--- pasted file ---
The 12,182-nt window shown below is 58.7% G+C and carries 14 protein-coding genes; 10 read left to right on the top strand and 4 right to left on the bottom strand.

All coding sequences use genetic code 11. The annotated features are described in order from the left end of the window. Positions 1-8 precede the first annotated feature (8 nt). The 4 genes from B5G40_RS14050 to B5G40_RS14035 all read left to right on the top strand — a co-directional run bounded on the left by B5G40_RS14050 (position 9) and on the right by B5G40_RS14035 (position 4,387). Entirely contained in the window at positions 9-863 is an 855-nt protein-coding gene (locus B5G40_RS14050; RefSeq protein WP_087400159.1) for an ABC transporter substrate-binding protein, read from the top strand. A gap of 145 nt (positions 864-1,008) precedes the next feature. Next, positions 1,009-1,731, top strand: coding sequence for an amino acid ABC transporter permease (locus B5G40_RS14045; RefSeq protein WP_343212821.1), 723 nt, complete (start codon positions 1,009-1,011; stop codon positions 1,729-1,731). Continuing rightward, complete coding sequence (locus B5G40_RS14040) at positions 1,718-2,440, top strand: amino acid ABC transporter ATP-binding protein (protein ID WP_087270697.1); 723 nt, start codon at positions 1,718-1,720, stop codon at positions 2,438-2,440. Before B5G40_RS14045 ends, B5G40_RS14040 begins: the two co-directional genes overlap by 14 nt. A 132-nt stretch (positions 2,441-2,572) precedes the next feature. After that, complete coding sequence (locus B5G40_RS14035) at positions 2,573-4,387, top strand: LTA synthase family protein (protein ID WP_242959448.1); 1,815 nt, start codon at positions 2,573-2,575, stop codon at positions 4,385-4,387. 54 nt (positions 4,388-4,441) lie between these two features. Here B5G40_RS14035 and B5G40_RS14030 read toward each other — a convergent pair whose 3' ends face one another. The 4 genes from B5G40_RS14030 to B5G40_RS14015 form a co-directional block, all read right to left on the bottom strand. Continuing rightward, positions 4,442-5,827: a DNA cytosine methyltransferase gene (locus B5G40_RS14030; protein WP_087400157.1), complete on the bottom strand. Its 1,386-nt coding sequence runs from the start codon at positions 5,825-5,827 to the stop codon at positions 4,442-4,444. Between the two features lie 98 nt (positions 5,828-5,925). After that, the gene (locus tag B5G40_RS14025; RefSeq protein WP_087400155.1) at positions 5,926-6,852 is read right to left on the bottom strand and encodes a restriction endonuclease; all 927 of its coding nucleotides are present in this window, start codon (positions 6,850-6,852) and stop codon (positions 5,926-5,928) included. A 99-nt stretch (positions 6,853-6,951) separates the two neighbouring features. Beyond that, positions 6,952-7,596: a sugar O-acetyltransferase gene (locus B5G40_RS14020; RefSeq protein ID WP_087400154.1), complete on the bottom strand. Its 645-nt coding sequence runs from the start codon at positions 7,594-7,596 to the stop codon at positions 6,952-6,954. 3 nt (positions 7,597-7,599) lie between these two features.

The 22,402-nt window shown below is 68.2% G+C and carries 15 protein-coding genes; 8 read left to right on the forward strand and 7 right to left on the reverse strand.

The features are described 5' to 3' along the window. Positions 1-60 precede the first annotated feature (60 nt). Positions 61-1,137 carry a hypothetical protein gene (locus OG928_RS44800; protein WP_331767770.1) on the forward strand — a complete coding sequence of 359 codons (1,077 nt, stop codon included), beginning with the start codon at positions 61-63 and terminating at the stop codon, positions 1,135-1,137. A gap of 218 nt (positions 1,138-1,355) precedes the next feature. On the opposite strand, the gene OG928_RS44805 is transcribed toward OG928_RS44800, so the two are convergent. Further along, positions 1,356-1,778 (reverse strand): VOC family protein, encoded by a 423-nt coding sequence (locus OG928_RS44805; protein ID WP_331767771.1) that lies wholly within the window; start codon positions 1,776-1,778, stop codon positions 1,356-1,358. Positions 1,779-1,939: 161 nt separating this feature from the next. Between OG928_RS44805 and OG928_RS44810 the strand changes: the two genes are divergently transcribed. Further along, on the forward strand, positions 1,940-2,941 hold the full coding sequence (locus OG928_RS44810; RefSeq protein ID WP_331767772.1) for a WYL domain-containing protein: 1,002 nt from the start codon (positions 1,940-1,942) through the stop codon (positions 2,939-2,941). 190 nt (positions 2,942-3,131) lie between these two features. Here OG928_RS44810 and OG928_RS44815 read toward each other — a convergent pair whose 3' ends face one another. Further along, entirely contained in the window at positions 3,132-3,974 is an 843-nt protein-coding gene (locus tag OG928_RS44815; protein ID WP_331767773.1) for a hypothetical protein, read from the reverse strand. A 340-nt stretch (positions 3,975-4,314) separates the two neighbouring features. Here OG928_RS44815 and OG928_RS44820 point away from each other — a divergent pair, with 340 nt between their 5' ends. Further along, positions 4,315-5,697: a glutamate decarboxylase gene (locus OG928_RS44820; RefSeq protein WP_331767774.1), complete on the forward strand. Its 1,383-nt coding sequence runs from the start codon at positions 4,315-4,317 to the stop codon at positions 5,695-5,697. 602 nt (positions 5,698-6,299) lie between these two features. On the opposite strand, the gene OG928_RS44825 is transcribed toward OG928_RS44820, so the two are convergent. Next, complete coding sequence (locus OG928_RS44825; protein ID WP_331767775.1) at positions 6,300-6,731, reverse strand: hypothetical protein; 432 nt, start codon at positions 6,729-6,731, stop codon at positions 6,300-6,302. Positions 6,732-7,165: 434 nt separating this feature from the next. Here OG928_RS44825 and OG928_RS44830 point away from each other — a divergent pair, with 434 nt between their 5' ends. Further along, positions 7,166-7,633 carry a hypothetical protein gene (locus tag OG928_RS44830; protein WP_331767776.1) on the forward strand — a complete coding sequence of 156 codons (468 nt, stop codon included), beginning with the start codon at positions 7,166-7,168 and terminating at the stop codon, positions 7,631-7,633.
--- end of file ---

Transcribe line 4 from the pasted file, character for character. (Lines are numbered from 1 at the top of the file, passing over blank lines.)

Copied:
The features are described 5' to 3' along the window. Positions 1-60 precede the first annotated feature (60 nt). Positions 61-1,137 carry a hypothetical protein gene (locus OG928_RS44800; protein WP_331767770.1) on the forward strand — a complete coding sequence of 359 codons (1,077 nt, stop codon included), beginning with the start codon at positions 61-63 and terminating at the stop codon, positions 1,135-1,137. A gap of 218 nt (positions 1,138-1,355) precedes the next feature. On the opposite strand, the gene OG928_RS44805 is transcribed toward OG928_RS44800, so the two are convergent. Further along, positions 1,356-1,778 (reverse strand): VOC family protein, encoded by a 423-nt coding sequence (locus OG928_RS44805; protein ID WP_331767771.1) that lies wholly within the window; start codon positions 1,776-1,778, stop codon positions 1,356-1,358. Positions 1,779-1,939: 161 nt separating this feature from the next. Between OG928_RS44805 and OG928_RS44810 the strand changes: the two genes are divergently transcribed. Further along, on the forward strand, positions 1,940-2,941 hold the full coding sequence (locus OG928_RS44810; RefSeq protein ID WP_331767772.1) for a WYL domain-containing protein: 1,002 nt from the start codon (positions 1,940-1,942) through the stop codon (positions 2,939-2,941). 190 nt (positions 2,942-3,131) lie between these two features. Here OG928_RS44810 and OG928_RS44815 read toward each other — a convergent pair whose 3' ends face one another. Further along, entirely contained in the window at positions 3,132-3,974 is an 843-nt protein-coding gene (locus tag OG928_RS44815; protein ID WP_331767773.1) for a hypothetical protein, read from the reverse strand. A 340-nt stretch (positions 3,975-4,314) separates the two neighbouring features. Here OG928_RS44815 and OG928_RS44820 point away from each other — a divergent pair, with 340 nt between their 5' ends. Further along, positions 4,315-5,697: a glutamate decarboxylase gene (locus OG928_RS44820; RefSeq protein WP_331767774.1), complete on the forward strand. Its 1,383-nt coding sequence runs from the start codon at positions 4,315-4,317 to the stop codon at positions 5,695-5,697. 602 nt (positions 5,698-6,299) lie between these two features. On the opposite strand, the gene OG928_RS44825 is transcribed toward OG928_RS44820, so the two are convergent. Next, complete coding sequence (locus OG928_RS44825; protein ID WP_331767775.1) at positions 6,300-6,731, reverse strand: hypothetical protein; 432 nt, start codon at positions 6,729-6,731, stop codon at positions 6,300-6,302. Positions 6,732-7,165: 434 nt separating this feature from the next. Here OG928_RS44825 and OG928_RS44830 point away from each other — a divergent pair, with 434 nt between their 5' ends. Further along, positions 7,166-7,633 carry a hypothetical protein gene (locus tag OG928_RS44830; protein WP_331767776.1) on the forward strand — a complete coding sequence of 156 codons (468 nt, stop codon included), beginning with the start codon at positions 7,166-7,168 and terminating at the stop codon, positions 7,631-7,633.